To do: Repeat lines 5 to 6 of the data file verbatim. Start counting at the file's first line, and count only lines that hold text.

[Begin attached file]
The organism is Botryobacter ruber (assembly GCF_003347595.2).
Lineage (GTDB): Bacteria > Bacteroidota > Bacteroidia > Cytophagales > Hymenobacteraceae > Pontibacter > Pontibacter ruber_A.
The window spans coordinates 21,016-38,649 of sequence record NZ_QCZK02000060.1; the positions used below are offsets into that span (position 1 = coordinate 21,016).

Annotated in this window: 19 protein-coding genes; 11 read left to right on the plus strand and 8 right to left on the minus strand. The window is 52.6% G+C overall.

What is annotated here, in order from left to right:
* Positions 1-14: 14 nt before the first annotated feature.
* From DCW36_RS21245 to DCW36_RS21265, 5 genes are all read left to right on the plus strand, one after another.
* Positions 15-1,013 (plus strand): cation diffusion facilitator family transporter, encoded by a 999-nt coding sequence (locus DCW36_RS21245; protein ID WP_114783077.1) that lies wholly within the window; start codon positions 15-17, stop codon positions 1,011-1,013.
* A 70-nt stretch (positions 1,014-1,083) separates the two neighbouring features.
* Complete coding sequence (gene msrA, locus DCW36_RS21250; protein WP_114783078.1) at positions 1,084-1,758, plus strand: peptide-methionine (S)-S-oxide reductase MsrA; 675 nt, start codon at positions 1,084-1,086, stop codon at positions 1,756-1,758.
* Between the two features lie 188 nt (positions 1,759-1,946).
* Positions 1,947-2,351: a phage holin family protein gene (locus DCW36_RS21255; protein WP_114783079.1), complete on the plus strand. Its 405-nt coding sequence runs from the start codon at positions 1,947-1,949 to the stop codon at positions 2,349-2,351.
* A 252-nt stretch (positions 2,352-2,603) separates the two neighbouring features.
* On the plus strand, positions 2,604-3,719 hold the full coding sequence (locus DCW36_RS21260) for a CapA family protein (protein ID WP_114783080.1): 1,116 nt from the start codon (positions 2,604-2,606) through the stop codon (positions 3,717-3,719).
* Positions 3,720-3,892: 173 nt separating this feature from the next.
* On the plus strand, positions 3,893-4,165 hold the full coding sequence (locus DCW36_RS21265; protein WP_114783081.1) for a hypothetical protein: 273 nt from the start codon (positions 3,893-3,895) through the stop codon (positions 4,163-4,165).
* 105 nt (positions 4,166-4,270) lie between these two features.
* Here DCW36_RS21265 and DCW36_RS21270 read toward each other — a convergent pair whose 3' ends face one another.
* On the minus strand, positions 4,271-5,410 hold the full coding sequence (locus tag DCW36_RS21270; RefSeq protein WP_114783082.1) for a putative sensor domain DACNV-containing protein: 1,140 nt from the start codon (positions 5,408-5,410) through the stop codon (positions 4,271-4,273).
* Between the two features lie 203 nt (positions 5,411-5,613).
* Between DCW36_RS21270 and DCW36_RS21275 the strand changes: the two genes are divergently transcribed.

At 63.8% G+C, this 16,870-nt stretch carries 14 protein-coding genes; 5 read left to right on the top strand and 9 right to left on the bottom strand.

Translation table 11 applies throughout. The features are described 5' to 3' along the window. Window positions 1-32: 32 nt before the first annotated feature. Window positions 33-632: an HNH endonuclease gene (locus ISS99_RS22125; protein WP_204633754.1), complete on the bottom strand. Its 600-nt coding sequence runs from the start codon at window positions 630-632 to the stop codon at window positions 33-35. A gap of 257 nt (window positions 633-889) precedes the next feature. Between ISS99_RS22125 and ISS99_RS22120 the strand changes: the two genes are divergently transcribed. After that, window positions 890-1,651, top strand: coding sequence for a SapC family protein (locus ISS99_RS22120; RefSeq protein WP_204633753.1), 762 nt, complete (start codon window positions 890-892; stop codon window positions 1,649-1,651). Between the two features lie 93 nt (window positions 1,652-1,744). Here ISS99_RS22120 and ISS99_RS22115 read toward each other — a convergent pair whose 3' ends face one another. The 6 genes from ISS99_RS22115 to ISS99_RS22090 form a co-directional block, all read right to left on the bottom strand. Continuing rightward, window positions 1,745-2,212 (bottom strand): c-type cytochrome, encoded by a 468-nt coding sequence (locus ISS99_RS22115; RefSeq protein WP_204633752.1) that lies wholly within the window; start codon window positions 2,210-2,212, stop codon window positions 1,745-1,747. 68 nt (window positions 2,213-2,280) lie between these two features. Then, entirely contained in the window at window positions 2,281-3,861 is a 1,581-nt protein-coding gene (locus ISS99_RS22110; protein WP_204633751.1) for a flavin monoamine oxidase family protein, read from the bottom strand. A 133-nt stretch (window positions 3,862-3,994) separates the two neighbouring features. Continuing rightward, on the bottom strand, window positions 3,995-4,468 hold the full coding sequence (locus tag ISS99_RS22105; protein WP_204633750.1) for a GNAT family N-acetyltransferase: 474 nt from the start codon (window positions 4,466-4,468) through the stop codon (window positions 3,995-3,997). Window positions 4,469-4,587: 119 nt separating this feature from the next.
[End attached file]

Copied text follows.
What is annotated here, in order from left to right:
* Positions 1-14: 14 nt before the first annotated feature.